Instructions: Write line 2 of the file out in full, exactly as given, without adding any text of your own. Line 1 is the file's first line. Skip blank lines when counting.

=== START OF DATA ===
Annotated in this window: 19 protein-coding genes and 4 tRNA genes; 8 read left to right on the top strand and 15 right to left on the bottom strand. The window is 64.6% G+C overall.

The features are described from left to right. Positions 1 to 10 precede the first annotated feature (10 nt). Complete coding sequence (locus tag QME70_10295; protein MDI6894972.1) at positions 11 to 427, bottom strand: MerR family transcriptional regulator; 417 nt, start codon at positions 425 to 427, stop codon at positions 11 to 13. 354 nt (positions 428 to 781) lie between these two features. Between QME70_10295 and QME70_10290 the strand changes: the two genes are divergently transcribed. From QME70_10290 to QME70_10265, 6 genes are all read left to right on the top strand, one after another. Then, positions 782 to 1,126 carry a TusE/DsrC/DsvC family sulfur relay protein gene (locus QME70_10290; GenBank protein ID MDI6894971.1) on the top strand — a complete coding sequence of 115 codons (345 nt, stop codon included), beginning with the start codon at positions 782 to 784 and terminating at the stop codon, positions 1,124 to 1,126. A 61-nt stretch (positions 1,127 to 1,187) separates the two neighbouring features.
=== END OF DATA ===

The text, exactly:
The features are described from left to right. Positions 1 to 10 precede the first annotated feature (10 nt). Complete coding sequence (locus tag QME70_10295; protein MDI6894972.1) at positions 11 to 427, bottom strand: MerR family transcriptional regulator; 417 nt, start codon at positions 425 to 427, stop codon at positions 11 to 13. 354 nt (positions 428 to 781) lie between these two features. Between QME70_10295 and QME70_10290 the strand changes: the two genes are divergently transcribed. From QME70_10290 to QME70_10265, 6 genes are all read left to right on the top strand, one after another. Then, positions 782 to 1,126 carry a TusE/DsrC/DsvC family sulfur relay protein gene (locus QME70_10290; GenBank protein ID MDI6894971.1) on the top strand — a complete coding sequence of 115 codons (345 nt, stop codon included), beginning with the start codon at positions 782 to 784 and terminating at the stop codon, positions 1,124 to 1,126. A 61-nt stretch (positions 1,127 to 1,187) separates the two neighbouring features.